Flower Shop:
Roses from Ecuador, orchids from Hawaii, zinnias from Columbus — since 1947, Talbott’s Flowers has offered gardens of worldly delights to its customers. Located in the heart of town, warm-weather visitors won’t be able to miss the wealth of flowers lining the sidewalk in front of the store. “When people call us, their heart is usually full of joy or pain,” says Renea Talbott, who owns the shop with her husband, David. “We want our floral arrangements to brighten their day and touch their heart no matter what they’re going through in life.” 22 N. State St., 614/882-4151,


Mini Park: The Nelle V. Hosbrook Bird Sanctuary offers a charming 2-acre space to explore. John Hosbrook bought the property that included this parcel in the late 1780s, and his descendant, Nelle V. Hosbrook, deeded it to the city in 1975. “[It] is a quiet little area right next to our central business district,” says Madeira city manager Tom Moeller. “We’ve added some bird feeders, small trails and benches as well.” Pileated woodpeckers and Baltimore orioles have been spotted at the site, which is also home to American robins and song sparrows. 7225 Miami Ave.,

Independent Bookstore: With a cash register from the 1850s and handwritten receipts, The Bookshelf reminds us all that there is still plenty of room for analog experiences in our overwhelmingly digital world. Store owners Chris Weber, Betsy Schram, Jacque Gentile and Jenny Margo are steadfast in their approach of lovingly choosing each title by hand. “The store was opened in September 1975 by three women,” says Schram. “As each partner chose to retire they sold their share to a new partner, resulting in 17 partners over the 40-year span.” 7754 Camargo Rd., 513/271-9140,

Needlepoint Pros:
It’s downright unusual to find three needlepoint shops in a community of fewer than 9,000 residents, but this city’s stitching trend took off in the early 1980s when Absolutely Needlepoint employee Julia Stegmaier opened Madeira’s first shop dedicated to the craft. “Really, there used to be very few shops,” says Stegmaier, who has since sold her business. “It’s just grown so much.” Today, in addition to its namesake craft, Absolutely Needlepoint stocks canvases and fibers and even offers classes. For those looking for some expert advice, Stegmaier has years of experience from which to draw. “I started out in embroidery at age 13, learning from my grandmother.” 7117 Miami Ave., 513/561-7999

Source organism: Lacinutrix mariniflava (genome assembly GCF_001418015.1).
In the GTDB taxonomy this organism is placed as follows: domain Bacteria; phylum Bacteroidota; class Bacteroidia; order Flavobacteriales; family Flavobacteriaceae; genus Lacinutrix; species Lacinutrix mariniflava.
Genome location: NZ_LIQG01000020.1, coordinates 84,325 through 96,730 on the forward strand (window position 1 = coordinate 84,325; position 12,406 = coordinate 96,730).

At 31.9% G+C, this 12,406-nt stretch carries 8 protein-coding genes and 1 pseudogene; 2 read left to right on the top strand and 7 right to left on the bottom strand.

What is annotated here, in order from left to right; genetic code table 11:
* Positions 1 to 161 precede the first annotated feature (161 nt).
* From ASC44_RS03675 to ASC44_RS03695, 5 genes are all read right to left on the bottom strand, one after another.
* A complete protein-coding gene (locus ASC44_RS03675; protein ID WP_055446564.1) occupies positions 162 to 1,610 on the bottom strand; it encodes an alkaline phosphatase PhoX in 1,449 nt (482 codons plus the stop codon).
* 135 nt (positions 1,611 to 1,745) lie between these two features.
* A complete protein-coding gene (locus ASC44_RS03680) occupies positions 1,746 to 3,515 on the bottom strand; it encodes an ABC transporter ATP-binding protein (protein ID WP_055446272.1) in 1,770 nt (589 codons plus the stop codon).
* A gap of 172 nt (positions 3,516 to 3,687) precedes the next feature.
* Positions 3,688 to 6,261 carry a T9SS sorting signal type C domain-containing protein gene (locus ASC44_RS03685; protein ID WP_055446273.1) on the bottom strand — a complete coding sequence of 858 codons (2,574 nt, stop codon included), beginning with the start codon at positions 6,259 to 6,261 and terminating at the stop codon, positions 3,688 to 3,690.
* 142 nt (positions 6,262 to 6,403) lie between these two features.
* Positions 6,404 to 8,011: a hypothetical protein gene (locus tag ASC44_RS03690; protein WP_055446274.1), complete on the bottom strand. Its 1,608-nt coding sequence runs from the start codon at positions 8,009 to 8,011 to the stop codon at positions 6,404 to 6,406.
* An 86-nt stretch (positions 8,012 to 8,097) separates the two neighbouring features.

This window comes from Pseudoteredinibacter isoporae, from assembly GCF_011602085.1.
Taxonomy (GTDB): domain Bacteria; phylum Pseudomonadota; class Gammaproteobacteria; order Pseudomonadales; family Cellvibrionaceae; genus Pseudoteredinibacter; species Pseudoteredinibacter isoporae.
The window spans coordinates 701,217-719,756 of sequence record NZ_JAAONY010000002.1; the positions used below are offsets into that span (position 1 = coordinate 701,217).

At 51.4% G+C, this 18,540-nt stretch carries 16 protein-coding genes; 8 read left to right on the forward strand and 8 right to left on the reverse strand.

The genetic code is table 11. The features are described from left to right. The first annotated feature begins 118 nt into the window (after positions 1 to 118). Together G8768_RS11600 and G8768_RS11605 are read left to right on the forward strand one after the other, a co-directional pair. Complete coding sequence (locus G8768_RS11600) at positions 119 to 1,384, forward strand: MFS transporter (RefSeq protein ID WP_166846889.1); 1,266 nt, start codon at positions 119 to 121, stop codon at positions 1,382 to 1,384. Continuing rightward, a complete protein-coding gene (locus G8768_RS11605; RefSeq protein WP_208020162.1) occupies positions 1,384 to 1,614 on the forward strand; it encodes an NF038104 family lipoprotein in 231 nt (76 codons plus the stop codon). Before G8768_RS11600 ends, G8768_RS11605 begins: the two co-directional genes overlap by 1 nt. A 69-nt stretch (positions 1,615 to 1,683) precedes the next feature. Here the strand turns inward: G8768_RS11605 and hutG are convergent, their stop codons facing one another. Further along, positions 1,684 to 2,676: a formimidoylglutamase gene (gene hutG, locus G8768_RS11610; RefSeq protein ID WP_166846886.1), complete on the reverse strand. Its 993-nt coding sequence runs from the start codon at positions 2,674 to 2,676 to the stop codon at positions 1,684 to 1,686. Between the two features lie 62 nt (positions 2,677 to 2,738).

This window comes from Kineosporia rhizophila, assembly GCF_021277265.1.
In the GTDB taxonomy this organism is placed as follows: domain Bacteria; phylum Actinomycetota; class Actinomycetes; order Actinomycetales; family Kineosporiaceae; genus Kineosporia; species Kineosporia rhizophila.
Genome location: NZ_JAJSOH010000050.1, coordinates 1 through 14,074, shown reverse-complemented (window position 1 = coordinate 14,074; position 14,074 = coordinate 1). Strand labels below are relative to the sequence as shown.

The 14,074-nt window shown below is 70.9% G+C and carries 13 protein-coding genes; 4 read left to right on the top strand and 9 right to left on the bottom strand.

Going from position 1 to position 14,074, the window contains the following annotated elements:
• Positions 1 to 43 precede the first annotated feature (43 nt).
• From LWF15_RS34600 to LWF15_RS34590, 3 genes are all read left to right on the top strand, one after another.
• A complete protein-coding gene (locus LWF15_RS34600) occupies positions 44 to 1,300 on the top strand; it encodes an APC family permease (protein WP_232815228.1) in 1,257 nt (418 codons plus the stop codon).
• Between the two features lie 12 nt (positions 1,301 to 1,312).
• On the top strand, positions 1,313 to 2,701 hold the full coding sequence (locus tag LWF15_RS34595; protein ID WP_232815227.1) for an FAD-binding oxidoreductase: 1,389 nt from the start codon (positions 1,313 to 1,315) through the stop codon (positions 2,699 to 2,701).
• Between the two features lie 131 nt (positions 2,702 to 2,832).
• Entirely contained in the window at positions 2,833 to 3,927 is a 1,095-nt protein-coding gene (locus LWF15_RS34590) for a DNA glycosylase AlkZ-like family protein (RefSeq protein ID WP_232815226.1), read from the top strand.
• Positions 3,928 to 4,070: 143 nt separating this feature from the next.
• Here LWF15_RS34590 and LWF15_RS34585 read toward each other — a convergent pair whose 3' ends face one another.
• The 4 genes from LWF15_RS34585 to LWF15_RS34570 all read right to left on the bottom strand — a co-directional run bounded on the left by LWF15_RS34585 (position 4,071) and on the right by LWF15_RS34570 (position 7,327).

Historic Schoolhouse: If Old Glory waves from the top of the flagpole, it means the Great Western Schoolhouse is open to visitors. Built in 1870, the brick, one-room schoolhouse welcomes kids, community groups and tourists. The school closed in 1952 but has since been restored to its original appearance. A reunion for students who once attended the school is held annually. “I’ve never run into a former student who said they didn’t get a good education in a one-room school,” says Ann Rattine, who organizes the reunion. “These students were well prepared when they moved on to the big city schools.” Ohio University Eastern Campus, 45425 National Rd., 740-695-4359,

Outdoor Lunch Spot: The Belmont County Courthouse is an architectural gem, a fact that’s reflected in its arched windows, pilasters and rusticated sandstone blocks. But the small plaza surrounding the three-story, 1886 structure has become an attraction of its own for locals seeking a midday respite. Around noon, you’ll find brown-bagging workers and mothers with young children perched at the benches and small tables, enjoying the beautiful backdrop that the historic building provides. “The courthouse sits on the highest point in St. Clairsville,” adds Belmont County Commissioner Mark Thomas. “You can see the top of the dome from Interstate 70.” 101 W. Main St.

Spa Escape: Coconut rub and milk baths aren’t just for the ancient Egyptians. They also aren’t exclusively found in spas located in and around large metropolitan areas. Secret Serenity MedSpa offers a lineup of luxurious options while maintaining a small-town price tag. “We concentrate on relaxation and stress reduction,” says owner Deedra Balgo. “Stress causes so many medical issues.” Stone therapy and Swedish massage are among the spa offerings here. Men reluctant to visit need not worry. The spa counts a local male hockey team among its client base. 187 W. Main St., 740/695-9600,